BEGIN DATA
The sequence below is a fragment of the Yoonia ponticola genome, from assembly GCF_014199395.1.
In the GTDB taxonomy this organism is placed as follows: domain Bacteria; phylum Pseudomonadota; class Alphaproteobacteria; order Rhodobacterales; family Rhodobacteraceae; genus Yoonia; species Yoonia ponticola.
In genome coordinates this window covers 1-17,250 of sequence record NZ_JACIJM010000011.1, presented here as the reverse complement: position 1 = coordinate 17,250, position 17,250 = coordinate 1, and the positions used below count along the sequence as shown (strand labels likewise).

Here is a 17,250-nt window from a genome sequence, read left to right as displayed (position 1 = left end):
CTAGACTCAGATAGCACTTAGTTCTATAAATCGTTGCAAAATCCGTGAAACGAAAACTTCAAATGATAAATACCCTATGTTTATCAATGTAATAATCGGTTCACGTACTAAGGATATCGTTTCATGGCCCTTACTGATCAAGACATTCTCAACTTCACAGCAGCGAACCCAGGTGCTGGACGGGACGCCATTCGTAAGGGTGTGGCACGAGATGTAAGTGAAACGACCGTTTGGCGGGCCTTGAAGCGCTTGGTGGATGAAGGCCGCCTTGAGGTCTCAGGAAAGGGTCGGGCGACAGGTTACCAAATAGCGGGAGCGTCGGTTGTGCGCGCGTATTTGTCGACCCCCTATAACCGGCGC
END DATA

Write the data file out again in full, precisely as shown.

The sequence below is a fragment of the Yoonia ponticola genome, from assembly GCF_014199395.1.
In the GTDB taxonomy this organism is placed as follows: domain Bacteria; phylum Pseudomonadota; class Alphaproteobacteria; order Rhodobacterales; family Rhodobacteraceae; genus Yoonia; species Yoonia ponticola.
In genome coordinates this window covers 1-17,250 of sequence record NZ_JACIJM010000011.1, presented here as the reverse complement: position 1 = coordinate 17,250, position 17,250 = coordinate 1, and the positions used below count along the sequence as shown (strand labels likewise).

Here is a 17,250-nt window from a genome sequence, read left to right as displayed (position 1 = left end):
CTAGACTCAGATAGCACTTAGTTCTATAAATCGTTGCAAAATCCGTGAAACGAAAACTTCAAATGATAAATACCCTATGTTTATCAATGTAATAATCGGTTCACGTACTAAGGATATCGTTTCATGGCCCTTACTGATCAAGACATTCTCAACTTCACAGCAGCGAACCCAGGTGCTGGACGGGACGCCATTCGTAAGGGTGTGGCACGAGATGTAAGTGAAACGACCGTTTGGCGGGCCTTGAAGCGCTTGGTGGATGAAGGCCGCCTTGAGGTCTCAGGAAAGGGTCGGGCGACAGGTTACCAAATAGCGGGAGCGTCGGTTGTGCGCGCGTATTTGTCGACCCCCTATAACCGGCGC